Thursday, 31 July 2014

Opera: Cosi Fan Tutte

Last night's plans were changed when I ended up going for unanticipated birthday drinks. Well, I didn't have anything booked, and what I was planning on doing wasn't as attractive..

Then, Time Out delivered quite a shake-up for today. There I was, anticipating a film, and they throw up Cosi Fan Tutte, by the Pop-Up Opera. Ooh, lovely! I thought. Dalston. Really..? Twice in one week? Cruel and unusual punishment! Not railing against Dalston, just against the amount of time it takes to get there, and more particularly, to get back, since by that time of night there are no more direct Clapham Junction trains, and I have to change at Willesden Junction - which generally involves a considerable wait. O well.

Now, the pop-up opera does what it says on the tin - they pop up in unusual venues, for one night only, perform an opera, and pop off again. So, tonight they were in a place called the Dalston Department Store - a deserted warehouse. Entry was by industrial lift. Ooh! Now, it wasn't selling out, but given that I didn't know what the story was with buying tickets on the door, it being a non-typical venue - and given that there was a countdown timer on the website, showing how long was left to buy tickets.. I thought, maybe I'd better book. So I did. Then researched how to get there and back - I discovered it's just past the Arcola, where I usually go in Dalston. For some reason, Google Maps was reluctant to let me come back by Overground - as was TFL - but I carefully checked the timetable and saw that I needed to make a train back by 10.55PM; the ticket said the show would finish at 10.30PM, so that should be fine. Checked my route on Streetview, and what time train I needed to get on the outbound journey, and I was off.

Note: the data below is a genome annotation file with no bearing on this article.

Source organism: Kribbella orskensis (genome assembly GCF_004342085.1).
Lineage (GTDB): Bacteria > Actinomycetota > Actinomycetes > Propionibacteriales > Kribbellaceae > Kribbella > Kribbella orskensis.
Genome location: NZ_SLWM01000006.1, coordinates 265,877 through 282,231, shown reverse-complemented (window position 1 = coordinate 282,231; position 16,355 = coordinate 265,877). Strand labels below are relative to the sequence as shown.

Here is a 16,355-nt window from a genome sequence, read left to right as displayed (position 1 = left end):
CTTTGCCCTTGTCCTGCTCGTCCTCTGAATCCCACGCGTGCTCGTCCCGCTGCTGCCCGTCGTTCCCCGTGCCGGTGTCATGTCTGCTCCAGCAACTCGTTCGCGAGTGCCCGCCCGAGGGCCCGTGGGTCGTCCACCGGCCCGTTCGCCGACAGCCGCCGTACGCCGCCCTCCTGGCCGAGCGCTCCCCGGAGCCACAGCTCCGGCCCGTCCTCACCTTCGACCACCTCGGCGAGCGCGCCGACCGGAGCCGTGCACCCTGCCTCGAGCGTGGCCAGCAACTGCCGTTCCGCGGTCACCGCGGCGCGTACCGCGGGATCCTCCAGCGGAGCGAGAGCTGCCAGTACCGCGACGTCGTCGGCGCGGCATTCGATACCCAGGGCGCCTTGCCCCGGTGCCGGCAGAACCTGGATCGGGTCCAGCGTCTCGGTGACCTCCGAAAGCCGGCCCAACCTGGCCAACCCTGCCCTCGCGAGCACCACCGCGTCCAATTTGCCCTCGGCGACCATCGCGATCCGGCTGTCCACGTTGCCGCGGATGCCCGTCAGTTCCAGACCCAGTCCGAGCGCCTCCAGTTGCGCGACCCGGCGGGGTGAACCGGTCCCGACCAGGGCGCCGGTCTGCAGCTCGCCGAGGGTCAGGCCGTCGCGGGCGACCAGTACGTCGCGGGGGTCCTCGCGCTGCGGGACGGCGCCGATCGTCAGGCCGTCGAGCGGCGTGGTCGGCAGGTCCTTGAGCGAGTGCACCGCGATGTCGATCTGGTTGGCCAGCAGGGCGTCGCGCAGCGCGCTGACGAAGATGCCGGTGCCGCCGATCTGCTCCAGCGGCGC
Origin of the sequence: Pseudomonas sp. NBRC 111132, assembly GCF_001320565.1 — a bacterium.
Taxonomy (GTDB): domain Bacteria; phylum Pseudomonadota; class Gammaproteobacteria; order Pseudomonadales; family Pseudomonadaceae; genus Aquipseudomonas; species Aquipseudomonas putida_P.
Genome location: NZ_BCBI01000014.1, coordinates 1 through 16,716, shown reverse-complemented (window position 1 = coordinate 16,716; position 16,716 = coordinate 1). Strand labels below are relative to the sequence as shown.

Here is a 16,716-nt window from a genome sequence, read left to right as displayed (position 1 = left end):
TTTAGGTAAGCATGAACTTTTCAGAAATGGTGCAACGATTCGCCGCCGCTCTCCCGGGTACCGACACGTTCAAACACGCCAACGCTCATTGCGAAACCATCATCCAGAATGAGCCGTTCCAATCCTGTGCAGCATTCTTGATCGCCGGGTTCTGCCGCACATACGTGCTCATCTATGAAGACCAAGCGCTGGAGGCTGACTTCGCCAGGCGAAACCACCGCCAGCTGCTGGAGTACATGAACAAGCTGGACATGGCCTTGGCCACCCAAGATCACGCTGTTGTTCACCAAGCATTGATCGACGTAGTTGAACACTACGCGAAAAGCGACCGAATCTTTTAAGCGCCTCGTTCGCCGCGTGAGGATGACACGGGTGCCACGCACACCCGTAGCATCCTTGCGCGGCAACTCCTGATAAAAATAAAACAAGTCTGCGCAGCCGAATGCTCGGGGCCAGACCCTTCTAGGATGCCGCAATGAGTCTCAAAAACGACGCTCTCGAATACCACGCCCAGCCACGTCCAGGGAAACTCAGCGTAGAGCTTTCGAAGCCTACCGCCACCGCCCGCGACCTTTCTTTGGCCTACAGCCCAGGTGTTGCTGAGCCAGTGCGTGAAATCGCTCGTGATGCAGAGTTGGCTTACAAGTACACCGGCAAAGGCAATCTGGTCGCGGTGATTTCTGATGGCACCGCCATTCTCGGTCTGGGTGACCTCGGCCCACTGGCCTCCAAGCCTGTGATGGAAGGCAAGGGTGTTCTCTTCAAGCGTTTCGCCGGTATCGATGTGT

The train I got to Dalston Kingsland this time was a bit earlier than the one I got last - and it showed. The earlier time meant there were a lot more commuters, and the train was packed! On such a hot day, the journey was really unpleasant, and I was dripping in sweat by the time I got a seat, a few stops later. At that point, I could read my paper, where I came across a couple of interesting, theatre-related articles. The first highlighted how London is the theatre capital of the world; witness the figures. The second was a warning about a ticket website - Best of Theatre. Now, I'm sorry, but the people who wrote this article must be very naïve. I don't see a single thing that this website does differently from others. Yes, they sometimes charge more than face value - they all do that. Yes, they sometimes charge more than the official ticket site does - they all do that, too! As I ALWAYS say, shop around!! and ALWAYS check the official vendor. There have been several occasions when I've bought from the official site, because they did the best deal. In fact, I usually go with third-party vendors only when the official site is sold out - not for a better deal. You will rarely get a better deal than with the official vendors. Sometimes, not often.